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Seton Hall names 2017 Woman of the Year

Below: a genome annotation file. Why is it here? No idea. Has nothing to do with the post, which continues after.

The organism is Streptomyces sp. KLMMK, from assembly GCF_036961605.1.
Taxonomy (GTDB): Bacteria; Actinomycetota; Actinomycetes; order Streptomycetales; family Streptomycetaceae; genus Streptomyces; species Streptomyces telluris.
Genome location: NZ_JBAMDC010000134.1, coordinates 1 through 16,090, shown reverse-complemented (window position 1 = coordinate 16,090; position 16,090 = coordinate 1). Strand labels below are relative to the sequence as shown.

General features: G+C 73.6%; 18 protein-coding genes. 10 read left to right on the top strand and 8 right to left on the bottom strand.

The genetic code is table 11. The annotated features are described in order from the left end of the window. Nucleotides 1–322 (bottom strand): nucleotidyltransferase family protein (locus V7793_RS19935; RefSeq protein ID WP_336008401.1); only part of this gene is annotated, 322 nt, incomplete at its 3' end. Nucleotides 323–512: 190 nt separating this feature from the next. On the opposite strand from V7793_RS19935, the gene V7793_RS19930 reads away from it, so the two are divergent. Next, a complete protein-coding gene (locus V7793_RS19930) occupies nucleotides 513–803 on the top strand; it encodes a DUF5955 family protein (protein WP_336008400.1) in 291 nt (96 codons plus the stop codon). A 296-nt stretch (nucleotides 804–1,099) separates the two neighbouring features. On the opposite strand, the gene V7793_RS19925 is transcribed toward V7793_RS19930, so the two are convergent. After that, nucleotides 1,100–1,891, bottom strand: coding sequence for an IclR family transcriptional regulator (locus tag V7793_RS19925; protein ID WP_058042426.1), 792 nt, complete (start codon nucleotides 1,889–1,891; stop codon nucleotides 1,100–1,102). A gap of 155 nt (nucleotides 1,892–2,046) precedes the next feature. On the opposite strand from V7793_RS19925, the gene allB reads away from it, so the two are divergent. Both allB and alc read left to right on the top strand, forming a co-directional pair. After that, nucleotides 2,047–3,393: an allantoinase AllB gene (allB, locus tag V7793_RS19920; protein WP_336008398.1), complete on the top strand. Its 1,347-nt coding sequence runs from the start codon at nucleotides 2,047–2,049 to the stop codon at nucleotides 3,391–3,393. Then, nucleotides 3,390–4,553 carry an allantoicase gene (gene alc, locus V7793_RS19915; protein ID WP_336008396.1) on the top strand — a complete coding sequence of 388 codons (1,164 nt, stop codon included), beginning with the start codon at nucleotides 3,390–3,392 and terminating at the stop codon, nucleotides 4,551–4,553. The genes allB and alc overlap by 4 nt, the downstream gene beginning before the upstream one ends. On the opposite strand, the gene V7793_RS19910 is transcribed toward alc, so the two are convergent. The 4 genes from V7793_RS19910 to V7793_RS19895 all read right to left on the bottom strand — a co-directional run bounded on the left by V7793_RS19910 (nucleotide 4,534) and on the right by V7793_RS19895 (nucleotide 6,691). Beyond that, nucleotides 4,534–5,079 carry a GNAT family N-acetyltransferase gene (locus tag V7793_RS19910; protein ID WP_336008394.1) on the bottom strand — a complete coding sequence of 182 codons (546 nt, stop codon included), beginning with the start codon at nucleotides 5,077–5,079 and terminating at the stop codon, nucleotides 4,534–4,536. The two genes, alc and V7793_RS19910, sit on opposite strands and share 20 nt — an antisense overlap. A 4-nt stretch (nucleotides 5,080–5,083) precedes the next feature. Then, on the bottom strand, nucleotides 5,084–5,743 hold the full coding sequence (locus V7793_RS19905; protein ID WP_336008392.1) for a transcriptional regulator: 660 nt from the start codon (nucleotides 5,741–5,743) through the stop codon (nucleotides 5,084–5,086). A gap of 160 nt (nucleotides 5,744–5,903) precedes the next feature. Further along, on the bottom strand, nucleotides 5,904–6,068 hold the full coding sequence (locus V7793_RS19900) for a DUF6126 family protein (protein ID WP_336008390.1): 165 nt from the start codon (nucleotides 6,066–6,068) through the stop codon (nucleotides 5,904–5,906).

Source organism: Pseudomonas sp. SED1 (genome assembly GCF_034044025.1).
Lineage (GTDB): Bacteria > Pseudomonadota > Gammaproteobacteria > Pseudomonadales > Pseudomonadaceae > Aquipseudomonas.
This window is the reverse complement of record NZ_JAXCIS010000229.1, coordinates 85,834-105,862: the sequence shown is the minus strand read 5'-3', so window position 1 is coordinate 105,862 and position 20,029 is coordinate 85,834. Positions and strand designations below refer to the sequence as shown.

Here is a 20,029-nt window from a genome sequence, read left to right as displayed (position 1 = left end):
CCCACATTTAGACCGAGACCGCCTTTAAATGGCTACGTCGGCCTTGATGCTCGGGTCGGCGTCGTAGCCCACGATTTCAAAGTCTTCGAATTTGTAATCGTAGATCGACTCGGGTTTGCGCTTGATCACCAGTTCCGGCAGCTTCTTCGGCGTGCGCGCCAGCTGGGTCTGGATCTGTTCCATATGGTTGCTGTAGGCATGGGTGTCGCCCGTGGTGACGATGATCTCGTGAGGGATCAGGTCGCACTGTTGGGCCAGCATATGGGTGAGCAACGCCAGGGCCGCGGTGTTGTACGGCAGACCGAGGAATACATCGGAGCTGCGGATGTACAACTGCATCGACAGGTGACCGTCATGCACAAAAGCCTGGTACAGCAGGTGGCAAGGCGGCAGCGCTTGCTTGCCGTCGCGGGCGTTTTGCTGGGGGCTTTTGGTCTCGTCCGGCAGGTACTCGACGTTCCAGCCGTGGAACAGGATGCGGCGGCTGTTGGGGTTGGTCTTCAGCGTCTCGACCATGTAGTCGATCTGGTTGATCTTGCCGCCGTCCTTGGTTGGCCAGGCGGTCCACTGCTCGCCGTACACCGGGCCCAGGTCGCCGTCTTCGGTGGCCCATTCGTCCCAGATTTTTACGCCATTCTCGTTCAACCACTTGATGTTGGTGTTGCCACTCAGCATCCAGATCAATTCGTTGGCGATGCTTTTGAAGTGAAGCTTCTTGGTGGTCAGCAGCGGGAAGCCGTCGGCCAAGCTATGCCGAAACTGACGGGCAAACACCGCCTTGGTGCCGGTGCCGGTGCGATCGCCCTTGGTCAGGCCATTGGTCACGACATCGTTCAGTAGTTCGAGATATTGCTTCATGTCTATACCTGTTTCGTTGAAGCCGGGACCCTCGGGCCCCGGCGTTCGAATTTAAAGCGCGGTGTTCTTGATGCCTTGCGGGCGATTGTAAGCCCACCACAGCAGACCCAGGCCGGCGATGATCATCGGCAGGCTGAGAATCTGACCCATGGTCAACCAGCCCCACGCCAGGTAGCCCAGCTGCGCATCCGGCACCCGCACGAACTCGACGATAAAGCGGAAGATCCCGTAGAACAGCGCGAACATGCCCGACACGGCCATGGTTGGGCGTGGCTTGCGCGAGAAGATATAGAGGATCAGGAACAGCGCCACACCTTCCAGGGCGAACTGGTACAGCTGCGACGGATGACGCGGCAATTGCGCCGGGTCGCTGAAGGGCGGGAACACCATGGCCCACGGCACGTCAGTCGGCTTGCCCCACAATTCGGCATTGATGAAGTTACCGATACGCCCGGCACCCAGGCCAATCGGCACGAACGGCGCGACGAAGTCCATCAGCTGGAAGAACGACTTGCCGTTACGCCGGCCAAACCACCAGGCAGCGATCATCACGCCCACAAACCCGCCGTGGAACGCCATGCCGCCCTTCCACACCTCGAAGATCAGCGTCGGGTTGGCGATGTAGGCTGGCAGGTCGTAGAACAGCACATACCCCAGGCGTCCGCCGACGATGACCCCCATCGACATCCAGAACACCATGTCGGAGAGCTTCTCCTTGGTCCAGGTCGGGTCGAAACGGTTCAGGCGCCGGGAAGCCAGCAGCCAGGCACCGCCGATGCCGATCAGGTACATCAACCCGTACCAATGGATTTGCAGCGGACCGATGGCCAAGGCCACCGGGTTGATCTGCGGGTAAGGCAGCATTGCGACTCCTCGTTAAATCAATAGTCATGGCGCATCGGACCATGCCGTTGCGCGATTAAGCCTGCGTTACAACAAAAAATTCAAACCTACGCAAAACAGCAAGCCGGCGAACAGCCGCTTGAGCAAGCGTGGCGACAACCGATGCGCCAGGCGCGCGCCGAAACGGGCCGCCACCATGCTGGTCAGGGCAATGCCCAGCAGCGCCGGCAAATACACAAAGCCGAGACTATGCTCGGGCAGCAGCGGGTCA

On Monday, March 20, Seton Hall University named Dr. Grace May, associate professor of Education Studies and former dean of the College of Education and Human Services (CEHS), the 2017 Woman of the Year. The award will be given to May, who has been with the University since 1989, for her “significant contributions to the success and advancement of women at the University,” according to the Office of the Provost. [caption id="attachment_18353" align="aligncenter" width="222"] Dr. Grace May is the former dean of the College of Education and Human Services. Photo via[/caption] May said in an email that she had many “wonderful” female role models in her life. “My grandmother was a teacher and my mother worked as a journalist, both, at various times, providing the sole support in the family,” May said. “They were bright and hardworking, setting an example for me of what women can do in the world.” May attended Cedar Crest College, a women’s college in Allentown, Pa. She said that she arrived at the institution during a transition period, when younger female faculty were being hired. May said that these women with families and active work lives provided her with mentorship and support – she wanted to do the same for her students at Seton Hall. “When I arrived at Seton Hall, one of my goals was to advocate and promote the potential of my students as it had been done for me,” May said. “As a faculty member in elementary and special education, the majority of my students have been women. Their intense focus and dedication to serving children and their families inspires me on a daily basis.” Anne Bucca, a senior special and elementary education major, was one of the students who submitted an essay to nominate May for the award. Bucca said that May was the first person that came to mind when the University called for nominations. “She has been an inspiration and a role model for me since day one here at Seton Hall. She is passionate, humble, and has tremendous faith in her faculty and students,” Bucca wrote in her nomination essay. “She created an environment within the College of Education that I feel no other college has. It is an environment of respect, kindness, teamwork, and passion… She has inspired me to become a leader and has instilled confidence in me that I never thought I had. When I graduate Seton Hall in May with my Education degrees, I am ready to take on the world and pursue my career as a woman with passion, confidence, and determination.” Jacqueline Murdocca, a junior special and elementary education major, said in an email that May “is a great example of what it looks like to be a leader and a woman.” Murdocca said she first knew May as dean of the CEHS and got to know her more when she became her professor. “Even before (May) was dean, she worked with individuals with intellectual disabilities, fighting for their fair treatment and rights,” Murdocca said. “She is passionate about teaching teachers to teach, and wants us to walk away from her classes knowing how to integrate every individual into the curriculum, no matter what anyone says about them. She was able to take her passion and make a difference with it.” Catherine Gonzalez, a senior special and elementary education and social and behavioral sciences major, said that May “embodies the characteristics of the Woman of the Year award.” Gonzalez said she knows May from her role as former dean of the CEHS and that May was one of her instructors for her education senior seminar course. “She is a great role model for college aged women as she is a true leader and is dedicated in all that she does. Dr. May strives to go above and beyond when dealing with her students. She is extremely knowledgeable in her field and her presence is always enjoyable to be around,” Gonzalez said in an email. “She is a good role model because she is successful, determined, compassionate, and intelligent. With all that Dr. May does and is involved in, she always has a smile on her face ready to take on the next thing.” May said that her daughter is in her early 20s and that she listens carefully to the experiences that her daughter has in the work world. She said that some of her daughter’s stories are encouraging, but others are reflective of the “continued work we need to do to create a level-playing field for women.” “It is imperative that women, of all ages, remain engaged in the conversation about human rights,” May said. “Complacency and the assumption that others will ‘do the work’ is a dangerous path. Every voice matters.” Ashley Turner can be reached at


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